yond," said Rhoda-Gale Pollack, , Department of Music sent its glee 1  y  "` 
dean of the College of Fine Arts. , club on tours of the state, had its      
r "Our faculty and alumni, fans hear- band appear before the legislature
i ing the Pep Band at Rupp Arena and and sponsored orchestra concerts
i leisurely concert goers can all share y which were open to the public."
I in this celebration." y It was at this time, too, that Sunday
A, And my what the School of Music X Musicales were created with a few
I has to celebrate! l cents added to student fees to support
  The formal history of the music   them. Nationally recognized artists
i program began in 1918 when the A were brought to the campus for the
A Department of Music was created in   first time. A
A the reorganization of the College of   Not until 1926-27 was a degree .
  Arts and Sciences. However, records A offered specifically in music, the
A show that a professor Schultze was A Bachelor of Science in Music. Nearly
teaching music at what was formerly 15 years later the department was
, known as Kentucky University and fully accredited by the National Asso-
A State University as early as 1881. In ciation of Schools of Music in 1941.
1902, the Kentucky State College Glee This followed several faculty and
Club was formed with 50 students. i organizational changes, as well as a
One year later, Captain Byroade intro-   controversial shift in leadership 1
duced the concept of a military band A when Lampert was replaced after 23
as part of the military program; 15 A years by executive director Alexander
men who already owned instruments A Capurso. The Cincinnati Enquirer
were signed up. reported that "although Lampert will
• retain his title, he will be stripped of
d f   his authOriAAyAAA A **75/ Ph Ilis]em1ess
O   The small frame building on     wizlthe
Euclid Avenue that housed the Wameu'sGlee
1 Department of Music burned in i Cl;{bi;'t;l{“195'£s·$A"’
.r_ During those early years, Professor 1 1947. A temporary building, affec- 1 gihlxg ujggsrfggsyeurs
.a_ Lampert was the only music teacher at   tionately known as "the barracks,” A ofteuching.
ft the university and the first departmen—   _
5·· e tal director. He taught courses in A     .... age., .,.. .   2
orchestra, band, glee club, harmony, NAA   A EAAA AA AA
lg music history, music appreciation, _' U _ _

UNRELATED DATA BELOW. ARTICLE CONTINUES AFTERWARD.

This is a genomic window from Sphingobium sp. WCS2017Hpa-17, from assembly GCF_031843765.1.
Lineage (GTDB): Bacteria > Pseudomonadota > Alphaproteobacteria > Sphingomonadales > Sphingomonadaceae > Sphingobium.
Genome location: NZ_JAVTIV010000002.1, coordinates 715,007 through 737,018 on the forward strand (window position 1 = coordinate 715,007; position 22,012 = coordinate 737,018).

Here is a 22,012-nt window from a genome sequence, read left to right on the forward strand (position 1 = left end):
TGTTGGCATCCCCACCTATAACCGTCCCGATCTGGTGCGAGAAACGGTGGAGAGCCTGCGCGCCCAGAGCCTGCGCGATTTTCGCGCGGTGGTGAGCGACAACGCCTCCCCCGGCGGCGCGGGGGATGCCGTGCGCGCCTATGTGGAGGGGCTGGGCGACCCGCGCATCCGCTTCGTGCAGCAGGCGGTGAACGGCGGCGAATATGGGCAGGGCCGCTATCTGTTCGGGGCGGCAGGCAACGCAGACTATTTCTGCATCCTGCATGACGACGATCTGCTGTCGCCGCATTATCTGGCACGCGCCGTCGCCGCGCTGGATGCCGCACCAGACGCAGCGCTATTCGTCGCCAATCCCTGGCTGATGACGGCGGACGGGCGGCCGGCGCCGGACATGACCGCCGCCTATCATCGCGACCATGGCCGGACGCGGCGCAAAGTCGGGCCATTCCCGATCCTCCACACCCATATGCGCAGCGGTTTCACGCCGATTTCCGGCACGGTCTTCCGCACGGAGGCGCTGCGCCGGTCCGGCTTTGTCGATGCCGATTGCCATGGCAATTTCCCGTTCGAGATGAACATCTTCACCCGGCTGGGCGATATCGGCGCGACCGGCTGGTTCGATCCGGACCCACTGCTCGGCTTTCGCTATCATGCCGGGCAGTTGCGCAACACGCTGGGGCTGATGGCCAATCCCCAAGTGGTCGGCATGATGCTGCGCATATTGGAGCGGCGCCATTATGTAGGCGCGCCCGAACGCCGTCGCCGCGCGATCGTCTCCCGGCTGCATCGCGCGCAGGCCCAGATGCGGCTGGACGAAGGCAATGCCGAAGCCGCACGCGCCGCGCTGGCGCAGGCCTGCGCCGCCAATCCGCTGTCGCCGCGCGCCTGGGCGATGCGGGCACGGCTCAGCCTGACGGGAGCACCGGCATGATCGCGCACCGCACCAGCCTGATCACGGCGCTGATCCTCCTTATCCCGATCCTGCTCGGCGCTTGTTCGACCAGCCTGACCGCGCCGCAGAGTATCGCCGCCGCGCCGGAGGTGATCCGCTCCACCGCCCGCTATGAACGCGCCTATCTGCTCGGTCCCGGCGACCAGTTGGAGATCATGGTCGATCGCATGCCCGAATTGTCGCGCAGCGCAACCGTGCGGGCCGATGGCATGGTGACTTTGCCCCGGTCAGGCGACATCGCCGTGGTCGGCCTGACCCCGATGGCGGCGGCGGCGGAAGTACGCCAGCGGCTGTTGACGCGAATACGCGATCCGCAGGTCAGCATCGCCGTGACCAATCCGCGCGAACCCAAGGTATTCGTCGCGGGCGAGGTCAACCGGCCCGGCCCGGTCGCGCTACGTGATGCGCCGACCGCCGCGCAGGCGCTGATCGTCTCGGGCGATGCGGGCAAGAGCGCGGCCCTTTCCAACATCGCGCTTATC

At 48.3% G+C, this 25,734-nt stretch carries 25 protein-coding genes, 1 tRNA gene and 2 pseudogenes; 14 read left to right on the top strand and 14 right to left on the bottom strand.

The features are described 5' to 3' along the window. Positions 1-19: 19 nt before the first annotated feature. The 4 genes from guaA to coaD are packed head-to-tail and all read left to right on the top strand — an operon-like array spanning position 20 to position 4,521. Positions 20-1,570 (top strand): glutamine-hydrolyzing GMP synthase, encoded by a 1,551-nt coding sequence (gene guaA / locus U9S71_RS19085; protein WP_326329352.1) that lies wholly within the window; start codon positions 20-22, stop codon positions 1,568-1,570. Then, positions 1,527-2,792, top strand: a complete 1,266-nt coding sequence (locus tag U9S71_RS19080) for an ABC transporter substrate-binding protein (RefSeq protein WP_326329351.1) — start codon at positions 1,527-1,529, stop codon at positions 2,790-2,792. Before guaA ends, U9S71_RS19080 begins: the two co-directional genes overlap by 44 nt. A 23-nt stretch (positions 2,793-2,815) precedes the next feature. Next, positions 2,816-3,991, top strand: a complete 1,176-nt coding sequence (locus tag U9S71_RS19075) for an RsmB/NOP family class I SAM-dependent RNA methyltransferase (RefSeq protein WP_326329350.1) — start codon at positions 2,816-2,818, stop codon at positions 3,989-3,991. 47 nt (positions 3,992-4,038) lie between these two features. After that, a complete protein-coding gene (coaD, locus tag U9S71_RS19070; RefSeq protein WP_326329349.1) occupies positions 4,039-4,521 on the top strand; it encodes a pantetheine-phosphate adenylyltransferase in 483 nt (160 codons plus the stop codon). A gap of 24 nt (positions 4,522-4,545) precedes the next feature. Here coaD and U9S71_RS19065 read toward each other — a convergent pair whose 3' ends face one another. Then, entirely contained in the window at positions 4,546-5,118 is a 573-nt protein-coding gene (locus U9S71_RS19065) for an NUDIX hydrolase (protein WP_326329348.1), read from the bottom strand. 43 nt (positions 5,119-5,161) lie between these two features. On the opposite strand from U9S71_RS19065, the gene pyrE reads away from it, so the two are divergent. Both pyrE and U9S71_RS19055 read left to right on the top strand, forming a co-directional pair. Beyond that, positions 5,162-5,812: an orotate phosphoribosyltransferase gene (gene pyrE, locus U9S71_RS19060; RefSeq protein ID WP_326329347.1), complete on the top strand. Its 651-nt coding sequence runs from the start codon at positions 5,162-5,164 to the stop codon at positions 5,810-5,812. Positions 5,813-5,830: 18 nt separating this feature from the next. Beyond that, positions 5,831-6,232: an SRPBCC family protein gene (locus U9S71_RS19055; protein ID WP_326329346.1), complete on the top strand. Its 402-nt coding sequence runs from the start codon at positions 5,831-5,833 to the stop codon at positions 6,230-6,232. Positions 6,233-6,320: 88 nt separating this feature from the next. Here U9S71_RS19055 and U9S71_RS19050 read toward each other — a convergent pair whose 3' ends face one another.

M public school music and a course for Q_ .     \ gv 9 ». 4ss_ég~`xAL’   xy,     fyi
he p band and orchestra leaders. Un1vers1—   = _—   $- i     V? S   3, ,, _   y · .   wg-  
m l ty equipment included two grand y   ·· Q i  `· A 5A   A : if  l    Vw   V  ·A§iér _     M
he ‘ pianos, one player piano with about    I .     Q gg  g*   .       -  ish      
TC 75 rolls and avictrola with a good col- i A  \  *' A  A f ?    A_  g-, ._    _. - _ .  
{gs lection of records. ·  A A AAA ,     A _ A A;   A A   A.vi    y
he , Soon the university turned to the i · _ A i ,· i i V — = .   ,
ul_ lA Department of Music to help pro- A     A ·`.=   if Q; _,  p   M   ·· `
Ou A m0[€ the l11StitLltlOI`1 to [11056 I`€[UI`U‘ · V {A       A   » AAA.__,\_,,,· [     l
he ing from World War I. The university Q A_ {Ag;  AA     _ ip  " _     Ei A
Of y purchased enough instruments to °‘ .     A   A A   ;A\— A`
equip 21 band of 22 men, as well 21S 3  g g:     
,h_ number of stringed instruments for AA   ·‘A··         °·`‘       `·        
in- ZH Orchestra. , A y
my The University 0f Kentucky, The 1
I
993 Full lggg Kentucky Alumnus 7 A
l

 i
UKSchoo1ofl\/Iusic was erected while plans for a new ty from anyjazz or "bop” influence. A
`I 9 1 STQI 9 9 3 . . . . “.
iw ; Fine Arts Building were completed. The statement continued, jazz
Ce   This new $1.3 million building on music has no part in the university
  Rose Street, which included the program,” and music faculty mem-
li§»4_ Departments of Music and Art and bers do not play in any jazz band or
the Guignol Theatre, was dedicated bar orchestra. That laid to rest this
in February 1950 and remains the subject for another 15 years.
primary Fine Arts academic facility Then in 1968, the University jazz
today. Public performances were pre- Ensemble was formed under the aus-
sented at Memorial Hall, the Alumni pices of the band program. Under the i
Gym (between basketball practices) leadership of trumpet teachers Walt
and at area churches. Blanton and Vince DiMartino, and
The otherwise stable postwar years current director Miles Osland, the jazz
gave rise to a mysterious phenome- Ensemble has become one of the ,
non, or as some administrators nation’s premier college jazz bands  
termed it, a "crisis situati0n." There with an enviable reputation. In recent ,
is sufficient evidence, pictures in years, the band has won the presti-
fact, that demonstrates there had gious Notre Dame jazz Festival and `
been covert jazz band activities with- received an invitation to the world- I
in the department. From all indica- renowned Montreux jazz Festival in
tions, those activities were not Switzerland. The jazz Ensemble’s lat-
officially sanctioned or condoned by est three CDs have received four-star  
Thchcm ~._.75J the university. Ed Stein, head of the ratings in Downbeat Magazine, the inter-
sectiunaf the   Music Department, and A.D. Kirwan, national journal for jazz and blues,  
UK '”"'d Dean of Students, issued ajoint pub- and in other publications. It has per- l